It was another dominant performance by the Celtics Sunday afternoon as they took down the Toronto Raptors 112-94 in Game 1 of the Eastern Conference Semifinals. The team picked up right where they left off from the Sixers series with a defense-first game plan. The Raptors were never comfortable the whole game as the Celtics had consistent pressure throughout.
The one focal point for the Celtics’ defense was stopping Pascal Siakam. He is the Raptors young blossoming superstar who can take this series over and dominate if given the chance. Coach Brad Stevens knew that going in, so the game plan in this series would be to stop Siakam and have the rest of the Raptors beat them.
The blueprint behind this game plan would be similar to how teams guard Giannis Antetokounmpo. It is best to throw as many bodies at him as possible and stop him from having his way in the paint. Siakam, at this stage in his career, is Giannis-lite on the offensive end. The Celtics knew they could have him shoot from the outside if that meant he would not have easy buckets at the rim. Once Siakam committed to driving and backing down his defender, the weak side help would come over and swipe in looking for a turnover or at least force him to pass.
Siakam was uncomfortable all night long and never was able to get into rythym. He finished with only 13 points and 3 rebounds on 5-for-16 shooting, including 0-for-3 from three-point range and two turnovers. It was not the game Siakam wanted in this opener.
The Celtics were going to switch most everything even if that meant having a height disadvantage against the length of Siakam.
Smart switches onto Siakam and Siakam looks to exploit the mismatch. However, Smart is not going to go away easy. He bodies Siakam up which leds to an off-balanced shot to go up.
It was one of the strangest early subplots of this first game with Siakam. The Raptors just could just not get him going, but what was strange is that they kept trying to exploit and post Siakam up on the Marcus Smart “mismatch.”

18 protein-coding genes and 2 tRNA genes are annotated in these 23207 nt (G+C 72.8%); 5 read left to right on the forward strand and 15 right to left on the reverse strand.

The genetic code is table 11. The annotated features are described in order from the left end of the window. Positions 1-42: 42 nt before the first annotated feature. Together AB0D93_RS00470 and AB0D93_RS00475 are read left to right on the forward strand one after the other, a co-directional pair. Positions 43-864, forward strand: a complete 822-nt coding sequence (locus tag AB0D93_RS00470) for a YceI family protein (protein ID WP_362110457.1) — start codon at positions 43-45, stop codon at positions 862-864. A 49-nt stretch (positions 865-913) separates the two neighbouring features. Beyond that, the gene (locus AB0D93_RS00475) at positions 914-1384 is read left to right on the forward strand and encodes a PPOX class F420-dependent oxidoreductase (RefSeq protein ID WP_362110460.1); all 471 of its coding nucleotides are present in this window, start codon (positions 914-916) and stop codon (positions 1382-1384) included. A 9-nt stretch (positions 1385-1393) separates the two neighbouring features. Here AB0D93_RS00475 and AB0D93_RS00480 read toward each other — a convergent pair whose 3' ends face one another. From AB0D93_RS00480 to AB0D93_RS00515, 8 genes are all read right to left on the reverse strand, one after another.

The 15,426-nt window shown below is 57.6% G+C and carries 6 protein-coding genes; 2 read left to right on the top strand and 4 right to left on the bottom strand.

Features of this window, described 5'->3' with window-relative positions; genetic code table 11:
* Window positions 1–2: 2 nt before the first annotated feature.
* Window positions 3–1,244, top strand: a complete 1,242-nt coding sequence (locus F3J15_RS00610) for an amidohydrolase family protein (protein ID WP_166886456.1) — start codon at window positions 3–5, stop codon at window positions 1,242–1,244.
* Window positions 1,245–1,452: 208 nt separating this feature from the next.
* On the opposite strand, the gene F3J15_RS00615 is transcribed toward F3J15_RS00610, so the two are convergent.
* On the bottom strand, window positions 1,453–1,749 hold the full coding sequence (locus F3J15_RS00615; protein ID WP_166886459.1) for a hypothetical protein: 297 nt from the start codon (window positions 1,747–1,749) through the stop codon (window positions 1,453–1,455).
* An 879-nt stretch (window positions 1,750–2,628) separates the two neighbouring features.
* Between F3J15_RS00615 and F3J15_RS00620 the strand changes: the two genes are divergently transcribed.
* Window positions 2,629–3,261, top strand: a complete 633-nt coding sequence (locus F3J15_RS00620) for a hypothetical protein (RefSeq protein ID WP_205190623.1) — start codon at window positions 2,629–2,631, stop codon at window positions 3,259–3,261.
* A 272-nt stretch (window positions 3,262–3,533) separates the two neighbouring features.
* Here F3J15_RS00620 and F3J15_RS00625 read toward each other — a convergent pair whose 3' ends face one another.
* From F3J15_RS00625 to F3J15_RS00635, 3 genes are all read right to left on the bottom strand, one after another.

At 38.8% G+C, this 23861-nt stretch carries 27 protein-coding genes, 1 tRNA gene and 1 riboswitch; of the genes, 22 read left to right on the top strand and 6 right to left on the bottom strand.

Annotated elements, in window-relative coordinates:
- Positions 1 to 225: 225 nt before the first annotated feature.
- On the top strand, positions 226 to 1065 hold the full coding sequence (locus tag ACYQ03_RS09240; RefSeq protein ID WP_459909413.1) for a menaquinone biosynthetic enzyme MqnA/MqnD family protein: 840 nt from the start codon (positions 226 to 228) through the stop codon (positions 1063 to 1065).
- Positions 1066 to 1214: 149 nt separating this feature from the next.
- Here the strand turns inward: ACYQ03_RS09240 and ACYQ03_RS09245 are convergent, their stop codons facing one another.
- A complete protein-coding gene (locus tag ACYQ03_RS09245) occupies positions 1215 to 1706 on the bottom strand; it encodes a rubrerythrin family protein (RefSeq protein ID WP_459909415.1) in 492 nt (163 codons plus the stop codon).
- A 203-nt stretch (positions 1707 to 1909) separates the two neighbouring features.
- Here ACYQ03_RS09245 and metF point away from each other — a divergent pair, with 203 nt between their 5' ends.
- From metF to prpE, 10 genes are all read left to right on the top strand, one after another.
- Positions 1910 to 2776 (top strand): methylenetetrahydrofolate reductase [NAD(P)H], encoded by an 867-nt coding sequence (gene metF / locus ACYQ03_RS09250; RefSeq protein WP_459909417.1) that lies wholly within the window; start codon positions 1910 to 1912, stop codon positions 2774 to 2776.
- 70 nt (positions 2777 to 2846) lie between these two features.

Siakam ended the first half with only 3 points on 1-for-8 shooting. He then did not score another basket until the Celtics had already built a 20-point lead. There was no urgency from the Raptors to run sets having Siakam rolling towards the basket. That is where he is at his best, and there was not much of that at all. Knowing Nick Nurse, he will definitely go back and find adjustments with Siakam still being the focal point of this offense.
It was not just Jaylen Brown and Marcus Smart who was bottling up Siakam in Game 1. It was also Semi Ojeleye getting big time minutes matching up against Siakam on defense. Stevens does the same thing with Ojeleye against Giannis and the Bucks.
Multiple times Siakam tried to back his way down Ojeleye in the post. It was almost funny when Siakam hit Semi in the chest and just bounced off of him not moving Semi an inch. That is not the way the Raptors offense wants to operate, but it was huge defense by Ojeleye that stood in the path of easy buckets for Siakam.
Both of these clips show great defense by Ojeleye. Siakam gets the entry pass, but Ojeleye does not let him get his step inside the paint. Semi knows Siakam has a step, so he just sits back and lets him try and come into him using his strength to control the positioning. This leads to a frustrated and bad shot by Siakam trying to force something that is not there.
The Celtics played a near perfect defensive game on Pascal Siakam, but everyone knows Nick Nurse will make changes. The Celtics will need to focus on replicating the positive things on defense from Sunday when it comes to Siakam. The goal is to stop him from driving to the rim for an easy finish by throwing bodies at him to get in his path to the rim. Smart, Brown, and Ojeleye will need to continue being strong against him not letting him get his way inside. If they can continue that, Siakam will continue to be uncomfortable and out of control on his drives.